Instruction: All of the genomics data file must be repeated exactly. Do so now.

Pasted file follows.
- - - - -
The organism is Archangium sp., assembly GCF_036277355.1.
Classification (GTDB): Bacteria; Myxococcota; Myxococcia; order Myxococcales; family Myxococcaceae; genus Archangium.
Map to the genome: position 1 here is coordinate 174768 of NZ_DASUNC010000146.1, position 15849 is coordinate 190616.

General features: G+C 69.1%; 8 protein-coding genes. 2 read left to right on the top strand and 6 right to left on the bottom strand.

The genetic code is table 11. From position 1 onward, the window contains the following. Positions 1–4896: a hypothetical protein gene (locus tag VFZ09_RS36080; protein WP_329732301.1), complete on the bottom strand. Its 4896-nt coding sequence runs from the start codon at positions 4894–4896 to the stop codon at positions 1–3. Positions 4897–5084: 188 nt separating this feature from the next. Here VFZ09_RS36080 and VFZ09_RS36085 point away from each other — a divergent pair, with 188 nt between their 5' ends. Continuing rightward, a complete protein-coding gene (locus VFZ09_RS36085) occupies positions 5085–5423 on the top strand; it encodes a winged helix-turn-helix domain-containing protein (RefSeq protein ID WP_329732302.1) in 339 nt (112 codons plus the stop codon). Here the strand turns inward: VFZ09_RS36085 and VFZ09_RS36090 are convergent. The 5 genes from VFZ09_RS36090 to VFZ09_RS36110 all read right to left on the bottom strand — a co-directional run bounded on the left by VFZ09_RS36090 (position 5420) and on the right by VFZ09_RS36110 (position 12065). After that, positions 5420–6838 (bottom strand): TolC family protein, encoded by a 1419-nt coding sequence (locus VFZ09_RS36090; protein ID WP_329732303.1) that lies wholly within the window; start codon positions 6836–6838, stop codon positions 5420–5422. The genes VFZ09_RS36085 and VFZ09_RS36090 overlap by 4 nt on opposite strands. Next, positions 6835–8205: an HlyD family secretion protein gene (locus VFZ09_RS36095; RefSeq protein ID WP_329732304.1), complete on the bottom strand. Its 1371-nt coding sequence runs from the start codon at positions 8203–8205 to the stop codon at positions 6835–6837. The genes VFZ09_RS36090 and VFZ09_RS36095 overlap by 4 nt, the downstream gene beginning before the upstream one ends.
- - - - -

The organism is Archangium sp., assembly GCF_036277355.1.
Classification (GTDB): Bacteria; Myxococcota; Myxococcia; order Myxococcales; family Myxococcaceae; genus Archangium.
Map to the genome: position 1 here is coordinate 174768 of NZ_DASUNC010000146.1, position 15849 is coordinate 190616.

General features: G+C 69.1%; 8 protein-coding genes. 2 read left to right on the top strand and 6 right to left on the bottom strand.

The genetic code is table 11. From position 1 onward, the window contains the following. Positions 1–4896: a hypothetical protein gene (locus tag VFZ09_RS36080; protein WP_329732301.1), complete on the bottom strand. Its 4896-nt coding sequence runs from the start codon at positions 4894–4896 to the stop codon at positions 1–3. Positions 4897–5084: 188 nt separating this feature from the next. Here VFZ09_RS36080 and VFZ09_RS36085 point away from each other — a divergent pair, with 188 nt between their 5' ends. Continuing rightward, a complete protein-coding gene (locus VFZ09_RS36085) occupies positions 5085–5423 on the top strand; it encodes a winged helix-turn-helix domain-containing protein (RefSeq protein ID WP_329732302.1) in 339 nt (112 codons plus the stop codon). Here the strand turns inward: VFZ09_RS36085 and VFZ09_RS36090 are convergent. The 5 genes from VFZ09_RS36090 to VFZ09_RS36110 all read right to left on the bottom strand — a co-directional run bounded on the left by VFZ09_RS36090 (position 5420) and on the right by VFZ09_RS36110 (position 12065). After that, positions 5420–6838 (bottom strand): TolC family protein, encoded by a 1419-nt coding sequence (locus VFZ09_RS36090; protein ID WP_329732303.1) that lies wholly within the window; start codon positions 6836–6838, stop codon positions 5420–5422. The genes VFZ09_RS36085 and VFZ09_RS36090 overlap by 4 nt on opposite strands. Next, positions 6835–8205: an HlyD family secretion protein gene (locus VFZ09_RS36095; RefSeq protein ID WP_329732304.1), complete on the bottom strand. Its 1371-nt coding sequence runs from the start codon at positions 8203–8205 to the stop codon at positions 6835–6837. The genes VFZ09_RS36090 and VFZ09_RS36095 overlap by 4 nt, the downstream gene beginning before the upstream one ends.